This site contains the Max Hunter Folk Song Collection, an archive of almost 1600 Ozark Mountain folk songs recorded between 1956 and 1976. Hunter, a traveling salesman from Springfield, Missouri, took his reel-to-reel recorder into the hills and backwoods of the Ozarks to record the songs and stories of many generations of Ozark history. The site is a joint project of the Missouri State University Department of Music and the Springfield-Greene County Library in Springfield, Missouri, where the permanent collections is housed.
Type of Material:
The site is a collection of audio files indexed by Song Title, Singer, and Catalogue Number. Text transciptions and some musical transcriptions are also provided.
This could be used to find folk song materials for research, song literature for an ensemble, class or writing arrangements. It could also be used in a study of World Music -- for study and learning the music tradition of this folk music style. The site is useful as a comprehensive collections of field recordings of Ozark Mountain folk songs, together with interesting variants, so-called Child Ballads, and additional citations.
real audio, quicktime
Identify Major Learning Goals:
To provide insight into the rich musical and sociological heritage of the Ozark Mountain life and culture.
Target Student Population:
World Music students. Classroom teachers to share children's music of American tradition. Junior High, High School, undergraduate.
Prerequisite Knowledge or Skills:
None, Notational musical notation is helpful but not required.
This is a central collection of folk songs on a variety of subjects. Songs were recorded and collected in the environment. The song categories are organized into 3-4 collections and are easily accessed with a minimum number of clicks. Audio quality is excellent considering the conditions and equipment for recording the songs.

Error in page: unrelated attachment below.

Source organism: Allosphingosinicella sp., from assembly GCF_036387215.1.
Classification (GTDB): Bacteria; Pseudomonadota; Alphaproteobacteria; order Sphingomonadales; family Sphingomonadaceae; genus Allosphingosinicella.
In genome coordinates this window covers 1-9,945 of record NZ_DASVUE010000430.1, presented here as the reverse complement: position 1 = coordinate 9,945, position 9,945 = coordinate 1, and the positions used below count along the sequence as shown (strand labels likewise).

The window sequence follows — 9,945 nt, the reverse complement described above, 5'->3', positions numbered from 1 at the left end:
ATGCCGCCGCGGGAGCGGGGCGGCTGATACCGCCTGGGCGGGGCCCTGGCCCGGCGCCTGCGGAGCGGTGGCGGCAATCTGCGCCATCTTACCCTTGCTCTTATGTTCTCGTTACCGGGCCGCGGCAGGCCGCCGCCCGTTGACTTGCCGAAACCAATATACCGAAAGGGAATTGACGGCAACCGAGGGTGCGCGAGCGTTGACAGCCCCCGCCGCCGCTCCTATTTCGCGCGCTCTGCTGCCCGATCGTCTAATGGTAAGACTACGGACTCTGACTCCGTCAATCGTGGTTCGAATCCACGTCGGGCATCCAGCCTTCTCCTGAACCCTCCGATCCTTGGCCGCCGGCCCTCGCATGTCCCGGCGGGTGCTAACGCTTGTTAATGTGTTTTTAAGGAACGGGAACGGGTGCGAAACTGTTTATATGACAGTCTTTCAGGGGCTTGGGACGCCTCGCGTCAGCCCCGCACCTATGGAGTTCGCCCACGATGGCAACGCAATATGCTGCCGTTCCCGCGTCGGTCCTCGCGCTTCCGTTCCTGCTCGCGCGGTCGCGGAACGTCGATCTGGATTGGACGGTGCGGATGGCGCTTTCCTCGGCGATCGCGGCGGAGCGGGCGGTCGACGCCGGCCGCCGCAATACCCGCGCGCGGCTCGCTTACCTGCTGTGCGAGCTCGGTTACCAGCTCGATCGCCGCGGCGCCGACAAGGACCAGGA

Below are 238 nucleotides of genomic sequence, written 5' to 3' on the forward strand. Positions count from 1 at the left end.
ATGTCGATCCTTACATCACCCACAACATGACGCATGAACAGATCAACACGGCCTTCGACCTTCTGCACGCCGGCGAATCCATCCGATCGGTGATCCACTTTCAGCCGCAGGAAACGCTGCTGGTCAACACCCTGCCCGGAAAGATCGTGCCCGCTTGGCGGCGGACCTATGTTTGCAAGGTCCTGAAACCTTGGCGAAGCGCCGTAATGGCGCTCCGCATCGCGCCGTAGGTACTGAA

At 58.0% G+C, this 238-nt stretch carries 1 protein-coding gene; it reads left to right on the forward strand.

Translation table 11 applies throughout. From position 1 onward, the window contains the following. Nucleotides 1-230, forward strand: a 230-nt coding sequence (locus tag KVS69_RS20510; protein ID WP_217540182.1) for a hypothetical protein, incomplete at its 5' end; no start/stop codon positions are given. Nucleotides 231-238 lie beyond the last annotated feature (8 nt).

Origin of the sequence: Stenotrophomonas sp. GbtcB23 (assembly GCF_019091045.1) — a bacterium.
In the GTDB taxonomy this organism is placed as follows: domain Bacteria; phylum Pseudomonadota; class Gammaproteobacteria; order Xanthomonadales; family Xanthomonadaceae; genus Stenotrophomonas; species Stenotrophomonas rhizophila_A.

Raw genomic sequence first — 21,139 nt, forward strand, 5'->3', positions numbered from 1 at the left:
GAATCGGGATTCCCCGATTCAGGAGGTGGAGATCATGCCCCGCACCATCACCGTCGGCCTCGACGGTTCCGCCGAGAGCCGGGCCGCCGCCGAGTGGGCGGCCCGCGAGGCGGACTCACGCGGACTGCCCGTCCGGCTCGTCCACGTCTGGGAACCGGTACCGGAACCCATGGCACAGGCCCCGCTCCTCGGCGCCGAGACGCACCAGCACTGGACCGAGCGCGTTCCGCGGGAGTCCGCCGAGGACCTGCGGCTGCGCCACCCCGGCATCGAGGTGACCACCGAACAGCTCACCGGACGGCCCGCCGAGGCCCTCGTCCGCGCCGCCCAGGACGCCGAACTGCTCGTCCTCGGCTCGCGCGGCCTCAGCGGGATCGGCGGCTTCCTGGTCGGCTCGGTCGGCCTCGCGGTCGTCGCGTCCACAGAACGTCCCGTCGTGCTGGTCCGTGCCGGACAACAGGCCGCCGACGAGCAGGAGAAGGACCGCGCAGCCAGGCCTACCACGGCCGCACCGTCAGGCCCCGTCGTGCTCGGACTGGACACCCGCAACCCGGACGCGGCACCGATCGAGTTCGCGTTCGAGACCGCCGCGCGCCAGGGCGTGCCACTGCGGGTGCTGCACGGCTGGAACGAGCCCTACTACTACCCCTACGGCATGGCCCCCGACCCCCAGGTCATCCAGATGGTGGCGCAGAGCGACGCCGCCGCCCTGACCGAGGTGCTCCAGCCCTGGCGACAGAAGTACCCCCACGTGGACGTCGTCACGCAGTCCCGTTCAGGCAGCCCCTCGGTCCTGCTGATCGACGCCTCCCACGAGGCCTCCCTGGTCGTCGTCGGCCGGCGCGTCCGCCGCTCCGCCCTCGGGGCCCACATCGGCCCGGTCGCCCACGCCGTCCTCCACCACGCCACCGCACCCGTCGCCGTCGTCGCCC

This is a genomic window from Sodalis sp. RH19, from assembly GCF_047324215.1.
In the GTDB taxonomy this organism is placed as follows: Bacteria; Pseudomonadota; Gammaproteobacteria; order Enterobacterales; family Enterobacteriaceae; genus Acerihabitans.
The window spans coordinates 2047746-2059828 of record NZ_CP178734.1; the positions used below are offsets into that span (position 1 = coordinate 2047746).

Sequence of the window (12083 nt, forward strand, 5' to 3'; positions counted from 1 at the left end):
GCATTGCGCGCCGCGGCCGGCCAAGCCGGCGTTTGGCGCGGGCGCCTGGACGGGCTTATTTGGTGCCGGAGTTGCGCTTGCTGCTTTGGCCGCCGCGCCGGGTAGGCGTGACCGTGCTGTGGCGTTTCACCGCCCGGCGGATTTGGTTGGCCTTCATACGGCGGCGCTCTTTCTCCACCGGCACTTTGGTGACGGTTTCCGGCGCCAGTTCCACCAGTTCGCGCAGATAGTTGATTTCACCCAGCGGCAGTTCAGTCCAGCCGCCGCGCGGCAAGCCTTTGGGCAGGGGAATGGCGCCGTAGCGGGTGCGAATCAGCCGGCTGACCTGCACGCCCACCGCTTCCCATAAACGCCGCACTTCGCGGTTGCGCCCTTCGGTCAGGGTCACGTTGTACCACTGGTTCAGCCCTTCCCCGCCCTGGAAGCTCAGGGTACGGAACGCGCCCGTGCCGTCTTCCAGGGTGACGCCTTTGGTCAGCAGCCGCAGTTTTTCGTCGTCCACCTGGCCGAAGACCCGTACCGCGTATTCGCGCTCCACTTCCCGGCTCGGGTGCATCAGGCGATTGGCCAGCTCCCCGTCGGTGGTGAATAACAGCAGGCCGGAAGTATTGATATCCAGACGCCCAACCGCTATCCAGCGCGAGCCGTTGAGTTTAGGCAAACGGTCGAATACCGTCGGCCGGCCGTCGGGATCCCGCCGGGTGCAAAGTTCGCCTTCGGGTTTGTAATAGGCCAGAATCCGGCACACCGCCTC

The material is not contextualized. Besides the date and place of the recordings it would be beneficial to include information about how the song was used or what it represented in the culture. Download times are sometimes a bit lengthy and bumpy.
Potential Effectiveness as a Teaching Tool
The is a jewel of a source for music historians and students of regional American history. The field recordings are a treasure. The music manuscripts represent a real labor of love by Max Hunter. The verse transcriptions from tape represent hours of labor-intensive work. The material could compliment a lesson on folk songs. It would be useful in a American Folk Music course or for comparitive research on the development of specific folk songs.
This material provides a basic resource and has limited potential for using within a teaching situation.
Ease of Use for Both Students and Faculty
The site provides links for seamless movement among the collection indices and within the various categories. Song variant links are provided within each citation for easy access comparison. This is a major strength of the site as the user is able to hear and understand the evolution of the folk song over time and through various interpretations by singers. Very easy and obvious to navigate. The cross referencing is strong.
Other Issues and Comments:
This site provides a major web-based resource for students and scholars of American cultural history although its scope is limited.
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